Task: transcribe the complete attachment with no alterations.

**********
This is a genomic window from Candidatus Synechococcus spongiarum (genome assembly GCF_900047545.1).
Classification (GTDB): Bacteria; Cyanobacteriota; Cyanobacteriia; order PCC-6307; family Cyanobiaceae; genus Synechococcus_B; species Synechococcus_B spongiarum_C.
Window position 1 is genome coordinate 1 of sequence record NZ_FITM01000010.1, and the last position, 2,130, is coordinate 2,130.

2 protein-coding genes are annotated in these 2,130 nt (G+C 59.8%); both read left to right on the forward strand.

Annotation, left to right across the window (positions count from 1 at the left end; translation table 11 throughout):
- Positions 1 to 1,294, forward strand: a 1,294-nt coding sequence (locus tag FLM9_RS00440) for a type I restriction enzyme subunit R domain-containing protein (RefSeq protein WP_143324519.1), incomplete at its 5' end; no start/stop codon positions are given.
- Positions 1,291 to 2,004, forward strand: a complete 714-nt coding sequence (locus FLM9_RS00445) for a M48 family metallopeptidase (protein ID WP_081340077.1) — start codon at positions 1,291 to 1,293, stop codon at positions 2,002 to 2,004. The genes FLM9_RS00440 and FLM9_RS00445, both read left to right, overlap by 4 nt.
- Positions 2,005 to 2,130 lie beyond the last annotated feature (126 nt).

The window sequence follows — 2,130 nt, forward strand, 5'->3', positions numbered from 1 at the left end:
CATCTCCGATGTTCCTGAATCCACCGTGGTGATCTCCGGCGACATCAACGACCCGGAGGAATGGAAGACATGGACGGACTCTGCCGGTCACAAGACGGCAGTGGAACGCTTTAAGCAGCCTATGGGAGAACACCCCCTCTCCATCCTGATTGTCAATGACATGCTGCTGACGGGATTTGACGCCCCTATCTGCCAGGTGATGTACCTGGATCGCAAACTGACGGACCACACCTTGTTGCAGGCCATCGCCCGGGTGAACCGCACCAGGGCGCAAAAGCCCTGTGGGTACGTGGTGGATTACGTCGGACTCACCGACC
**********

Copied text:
This is a genomic window from Candidatus Synechococcus spongiarum (genome assembly GCF_900047545.1).
Classification (GTDB): Bacteria; Cyanobacteriota; Cyanobacteriia; order PCC-6307; family Cyanobiaceae; genus Synechococcus_B; species Synechococcus_B spongiarum_C.
Window position 1 is genome coordinate 1 of sequence record NZ_FITM01000010.1, and the last position, 2,130, is coordinate 2,130.

2 protein-coding genes are annotated in these 2,130 nt (G+C 59.8%); both read left to right on the forward strand.

Annotation, left to right across the window (positions count from 1 at the left end; translation table 11 throughout):
- Positions 1 to 1,294, forward strand: a 1,294-nt coding sequence (locus tag FLM9_RS00440) for a type I restriction enzyme subunit R domain-containing protein (RefSeq protein WP_143324519.1), incomplete at its 5' end; no start/stop codon positions are given.
- Positions 1,291 to 2,004, forward strand: a complete 714-nt coding sequence (locus FLM9_RS00445) for a M48 family metallopeptidase (protein ID WP_081340077.1) — start codon at positions 1,291 to 1,293, stop codon at positions 2,002 to 2,004. The genes FLM9_RS00440 and FLM9_RS00445, both read left to right, overlap by 4 nt.
- Positions 2,005 to 2,130 lie beyond the last annotated feature (126 nt).

The window sequence follows — 2,130 nt, forward strand, 5'->3', positions numbered from 1 at the left end:
CATCTCCGATGTTCCTGAATCCACCGTGGTGATCTCCGGCGACATCAACGACCCGGAGGAATGGAAGACATGGACGGACTCTGCCGGTCACAAGACGGCAGTGGAACGCTTTAAGCAGCCTATGGGAGAACACCCCCTCTCCATCCTGATTGTCAATGACATGCTGCTGACGGGATTTGACGCCCCTATCTGCCAGGTGATGTACCTGGATCGCAAACTGACGGACCACACCTTGTTGCAGGCCATCGCCCGGGTGAACCGCACCAGGGCGCAAAAGCCCTGTGGGTACGTGGTGGATTACGTCGGACTCACCGACC